John Key selective with facts on capital gains tax advice

Both the IRD and the Treasury have produced previous advice supporting a capital gains tax, including advice about bright line tests – advice that conflicts with John Key’s statement today that National’s about-face on a capital gains tax was due to new advice, the Green Party revealed today.

Documents released to the Green Party under an Official Information Act request show that IRD produced advice for the National Government on a capital gains tax on February 4, 2014 and that the Treasury recommended a ten year “bright line” test for a capital gains tax in 2011. Treasury has consistently supported a capital gains tax saying that it would be a “beneficial reform” for New Zealand.

“John Key is fudging the record to try and justify his Government’s about-face on taxing capital gains,” Green Party Co-leader Dr Russel Norman said.

“The IRD has been advising his Government about the benefits of a capital gains tax since February 2014 while the Treasury recommended a bright line test back in November 2011, maybe even earlier.

“Treasury has consistently supported a tax on capital gains, believing it to be a beneficial reform, and suggested a ‘bright line’ set at 10 years, meaning sales made within ten years of acquisition would be liable to a capital gains tax.

“Treasury also highlight the difficulties a bright line test would create with people incentivised to sell assets just outside the timeframe the capital gains tax applies. A capital gains tax without a time constraint has benefits, as we have proposed.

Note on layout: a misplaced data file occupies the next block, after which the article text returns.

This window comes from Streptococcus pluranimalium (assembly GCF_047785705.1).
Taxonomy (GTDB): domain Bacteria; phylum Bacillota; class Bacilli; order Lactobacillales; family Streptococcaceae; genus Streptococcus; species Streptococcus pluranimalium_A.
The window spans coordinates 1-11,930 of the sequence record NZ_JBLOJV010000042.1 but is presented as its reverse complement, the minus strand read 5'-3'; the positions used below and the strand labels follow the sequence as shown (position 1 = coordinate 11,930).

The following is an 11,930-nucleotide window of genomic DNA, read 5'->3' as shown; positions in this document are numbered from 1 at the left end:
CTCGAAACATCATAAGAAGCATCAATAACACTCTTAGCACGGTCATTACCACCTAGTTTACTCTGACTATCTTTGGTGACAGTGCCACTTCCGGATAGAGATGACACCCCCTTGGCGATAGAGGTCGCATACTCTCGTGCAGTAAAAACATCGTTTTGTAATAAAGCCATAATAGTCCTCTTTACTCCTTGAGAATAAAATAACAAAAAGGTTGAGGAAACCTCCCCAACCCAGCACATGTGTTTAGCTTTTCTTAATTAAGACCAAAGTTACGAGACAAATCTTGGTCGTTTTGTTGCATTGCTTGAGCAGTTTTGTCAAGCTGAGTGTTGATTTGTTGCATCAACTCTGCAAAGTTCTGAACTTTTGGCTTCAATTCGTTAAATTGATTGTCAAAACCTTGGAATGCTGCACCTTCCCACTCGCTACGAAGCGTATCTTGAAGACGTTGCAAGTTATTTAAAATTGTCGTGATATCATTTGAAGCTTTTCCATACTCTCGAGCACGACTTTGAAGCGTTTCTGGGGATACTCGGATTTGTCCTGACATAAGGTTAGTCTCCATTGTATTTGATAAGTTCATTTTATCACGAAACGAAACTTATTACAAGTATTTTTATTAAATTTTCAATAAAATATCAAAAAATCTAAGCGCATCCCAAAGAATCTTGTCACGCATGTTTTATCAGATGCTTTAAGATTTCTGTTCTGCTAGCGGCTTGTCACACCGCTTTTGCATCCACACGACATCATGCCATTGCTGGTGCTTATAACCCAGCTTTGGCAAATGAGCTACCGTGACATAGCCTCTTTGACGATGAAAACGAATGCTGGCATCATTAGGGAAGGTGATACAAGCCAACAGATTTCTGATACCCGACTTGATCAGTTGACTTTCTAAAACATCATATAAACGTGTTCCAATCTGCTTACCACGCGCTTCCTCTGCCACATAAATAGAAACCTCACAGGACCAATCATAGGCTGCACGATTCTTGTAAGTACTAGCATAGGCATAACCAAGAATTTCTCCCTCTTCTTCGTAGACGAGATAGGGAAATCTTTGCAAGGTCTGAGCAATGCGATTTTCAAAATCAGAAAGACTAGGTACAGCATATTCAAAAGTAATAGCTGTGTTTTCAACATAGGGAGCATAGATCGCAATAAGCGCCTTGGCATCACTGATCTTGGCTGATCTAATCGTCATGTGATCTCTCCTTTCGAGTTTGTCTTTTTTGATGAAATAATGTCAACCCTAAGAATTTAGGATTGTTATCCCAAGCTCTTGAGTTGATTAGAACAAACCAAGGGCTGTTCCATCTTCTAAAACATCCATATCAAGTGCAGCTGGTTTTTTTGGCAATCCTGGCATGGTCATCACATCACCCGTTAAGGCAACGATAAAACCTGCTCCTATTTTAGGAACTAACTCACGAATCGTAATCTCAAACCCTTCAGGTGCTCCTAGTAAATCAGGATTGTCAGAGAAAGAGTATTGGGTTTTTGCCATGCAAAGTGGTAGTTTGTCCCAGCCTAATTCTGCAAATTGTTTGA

“National’s proposed two-year bright line test will create more distortions than a longer timeframe like ten years.”

The Treasury and IRD papers also detail the many benefits of a comprehensive capital gains tax: lower house prices, higher savings, lower overseas debt, a more progressive tax system, and a fairer tax system.

“The Green Party is the only party that has consistently supported a capital gains tax (excluding the family home). We welcome National’s about-face, but this baby-step will fail to deliver the full benefits a comprehensive capital gains tax delivers,” said Dr Norman.

“National’s capital gains tax won’t address the significant current distortions businesses have to produce untaxed capital gains rather than revenue, for example.

“National’s plan to address the Auckland housing crisis is still looking like it’s too little and too late.

“Green Party has a more comprehensive plan. We will: introduce a capital gains tax (exempting the family home), place restrictions on housing ownership by non-resident foreigners, embark on a major state house building programme, with a focus on quality, affordability and progressive ownership options, and fast track medium-density housing around public transport corridors.”

Link to Treasury OIA: